As Christ makes His way to Jerusalem the crowds are gathering around to hear the teachings of this young influential rabbi. He has already taught such amazing lesson, blessed are the peacemakers, love your neighbors, do unto others, love God. You can sense the excitement as the crowd presses in to hear the next great insight that would come; but the words the crowd hears on this day were unlike any others they had ever heard. If anyone comes to Me and does not hate his father and mother, wife and children, brothers and sisters, yes, and his own life also, he cannot be My disciple.
That must have floored them, did the one who spoke so eloquently about love change His mind. Did He really go from love your enemies, to hate your mother. Love those you barely know, and hate those you know best? It was unnerving. I mean He’s not discussing something that’s relatively insignificant or trivial. He’s not talking about in-laws, He’s talking about flesh and blood, He’s talking about, I carried you for nine months, my feet swelled to the size of bedroom slippers, and I was in heavy labor for a week and a half. Is that who I am called to hate?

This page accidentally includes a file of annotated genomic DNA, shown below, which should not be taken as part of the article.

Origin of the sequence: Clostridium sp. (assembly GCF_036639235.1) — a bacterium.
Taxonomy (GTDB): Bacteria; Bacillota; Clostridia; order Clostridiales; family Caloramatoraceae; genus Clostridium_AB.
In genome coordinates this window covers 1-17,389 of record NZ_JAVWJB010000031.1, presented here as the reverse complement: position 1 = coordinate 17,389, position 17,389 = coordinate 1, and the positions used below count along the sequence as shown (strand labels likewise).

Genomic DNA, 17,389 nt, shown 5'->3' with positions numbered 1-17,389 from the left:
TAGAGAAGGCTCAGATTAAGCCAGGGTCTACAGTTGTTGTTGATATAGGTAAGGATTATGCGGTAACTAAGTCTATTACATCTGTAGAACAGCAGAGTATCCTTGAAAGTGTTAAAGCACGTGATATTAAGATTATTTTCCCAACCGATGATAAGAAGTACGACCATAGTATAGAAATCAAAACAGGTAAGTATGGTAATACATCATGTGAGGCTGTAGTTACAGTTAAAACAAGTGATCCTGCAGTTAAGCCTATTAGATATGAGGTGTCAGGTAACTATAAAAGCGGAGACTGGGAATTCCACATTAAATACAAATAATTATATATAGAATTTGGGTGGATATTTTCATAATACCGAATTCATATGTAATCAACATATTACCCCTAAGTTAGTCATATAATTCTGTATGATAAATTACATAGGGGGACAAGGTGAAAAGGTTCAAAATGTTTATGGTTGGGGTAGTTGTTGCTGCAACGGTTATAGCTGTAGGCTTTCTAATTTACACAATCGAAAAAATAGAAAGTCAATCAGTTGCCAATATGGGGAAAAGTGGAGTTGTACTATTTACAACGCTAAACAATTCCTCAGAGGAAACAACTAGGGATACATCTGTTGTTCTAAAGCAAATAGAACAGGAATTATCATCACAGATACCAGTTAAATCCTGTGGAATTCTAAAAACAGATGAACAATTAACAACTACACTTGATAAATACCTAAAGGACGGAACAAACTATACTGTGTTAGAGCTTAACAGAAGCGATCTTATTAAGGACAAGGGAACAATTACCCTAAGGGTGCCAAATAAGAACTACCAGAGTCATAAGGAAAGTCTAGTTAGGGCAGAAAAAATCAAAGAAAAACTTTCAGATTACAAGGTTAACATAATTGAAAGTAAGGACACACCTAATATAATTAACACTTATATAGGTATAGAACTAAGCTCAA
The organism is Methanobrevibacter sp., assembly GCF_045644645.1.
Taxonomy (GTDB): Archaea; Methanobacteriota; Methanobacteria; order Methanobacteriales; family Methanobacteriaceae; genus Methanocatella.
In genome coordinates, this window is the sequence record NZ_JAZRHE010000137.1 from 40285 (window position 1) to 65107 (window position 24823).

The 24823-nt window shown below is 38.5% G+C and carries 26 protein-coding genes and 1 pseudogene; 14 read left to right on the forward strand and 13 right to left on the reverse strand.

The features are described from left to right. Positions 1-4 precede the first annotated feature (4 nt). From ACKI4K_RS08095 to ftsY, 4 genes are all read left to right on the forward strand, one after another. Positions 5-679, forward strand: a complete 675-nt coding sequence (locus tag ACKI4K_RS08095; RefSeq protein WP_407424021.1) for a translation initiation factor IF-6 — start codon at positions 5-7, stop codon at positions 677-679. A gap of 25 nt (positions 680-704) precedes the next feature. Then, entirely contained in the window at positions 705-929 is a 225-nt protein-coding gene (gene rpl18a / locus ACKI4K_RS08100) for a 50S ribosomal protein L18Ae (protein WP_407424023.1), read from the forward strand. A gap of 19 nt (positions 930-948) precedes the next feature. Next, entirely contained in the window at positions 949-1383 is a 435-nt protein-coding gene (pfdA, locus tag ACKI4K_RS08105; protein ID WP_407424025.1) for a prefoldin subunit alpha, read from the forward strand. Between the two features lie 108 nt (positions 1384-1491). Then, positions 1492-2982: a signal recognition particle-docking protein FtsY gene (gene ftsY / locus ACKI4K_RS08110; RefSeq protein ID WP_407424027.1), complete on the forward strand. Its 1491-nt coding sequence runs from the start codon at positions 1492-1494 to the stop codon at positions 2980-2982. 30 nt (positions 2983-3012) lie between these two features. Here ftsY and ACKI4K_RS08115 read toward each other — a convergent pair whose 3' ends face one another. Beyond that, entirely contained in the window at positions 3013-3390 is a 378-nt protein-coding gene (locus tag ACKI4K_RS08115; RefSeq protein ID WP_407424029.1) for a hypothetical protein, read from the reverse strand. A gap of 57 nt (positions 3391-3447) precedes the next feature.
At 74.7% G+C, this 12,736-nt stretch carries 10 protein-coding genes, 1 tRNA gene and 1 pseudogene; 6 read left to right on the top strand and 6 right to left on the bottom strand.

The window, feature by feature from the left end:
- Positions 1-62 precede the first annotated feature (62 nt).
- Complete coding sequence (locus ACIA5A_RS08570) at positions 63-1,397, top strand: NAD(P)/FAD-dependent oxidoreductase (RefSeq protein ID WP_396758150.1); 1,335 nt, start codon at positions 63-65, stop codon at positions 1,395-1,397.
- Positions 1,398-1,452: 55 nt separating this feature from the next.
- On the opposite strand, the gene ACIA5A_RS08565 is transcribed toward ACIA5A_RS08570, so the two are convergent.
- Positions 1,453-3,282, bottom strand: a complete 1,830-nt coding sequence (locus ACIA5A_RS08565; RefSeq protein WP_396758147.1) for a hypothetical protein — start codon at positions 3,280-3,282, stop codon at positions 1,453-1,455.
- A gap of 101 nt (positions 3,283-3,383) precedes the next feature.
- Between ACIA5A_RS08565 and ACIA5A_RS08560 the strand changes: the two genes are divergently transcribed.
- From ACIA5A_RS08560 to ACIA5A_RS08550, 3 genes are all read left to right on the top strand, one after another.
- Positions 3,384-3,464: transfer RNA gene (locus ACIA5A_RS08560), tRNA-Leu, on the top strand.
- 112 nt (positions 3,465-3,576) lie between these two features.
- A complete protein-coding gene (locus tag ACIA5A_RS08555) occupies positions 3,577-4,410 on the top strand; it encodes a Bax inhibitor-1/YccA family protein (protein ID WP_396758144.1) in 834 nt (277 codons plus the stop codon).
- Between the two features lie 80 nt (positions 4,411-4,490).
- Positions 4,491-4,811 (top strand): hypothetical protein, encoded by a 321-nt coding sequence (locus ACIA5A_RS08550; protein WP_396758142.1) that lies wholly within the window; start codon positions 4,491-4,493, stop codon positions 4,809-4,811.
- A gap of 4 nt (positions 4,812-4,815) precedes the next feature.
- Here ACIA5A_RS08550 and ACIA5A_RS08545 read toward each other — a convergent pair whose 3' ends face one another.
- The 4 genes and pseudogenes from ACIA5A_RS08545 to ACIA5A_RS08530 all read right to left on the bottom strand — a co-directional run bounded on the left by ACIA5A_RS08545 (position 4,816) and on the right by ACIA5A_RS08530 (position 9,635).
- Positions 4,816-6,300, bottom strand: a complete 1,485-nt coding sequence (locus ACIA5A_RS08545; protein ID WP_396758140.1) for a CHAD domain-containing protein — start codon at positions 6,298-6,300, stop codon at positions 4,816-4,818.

Before we go any farther this morning we need to understand that To be a disciple of Jesus you must be committed to Him above everything else.
We are content to divide Christians into a couple of different categories. We have the nominal Christians, who show up on Christmas and Easter. Then there are your semi-committed Christians, folks who are just your average, everyday Christian, then there are the followers, the super saints who are committed to pray more, give more, and are more disciplined.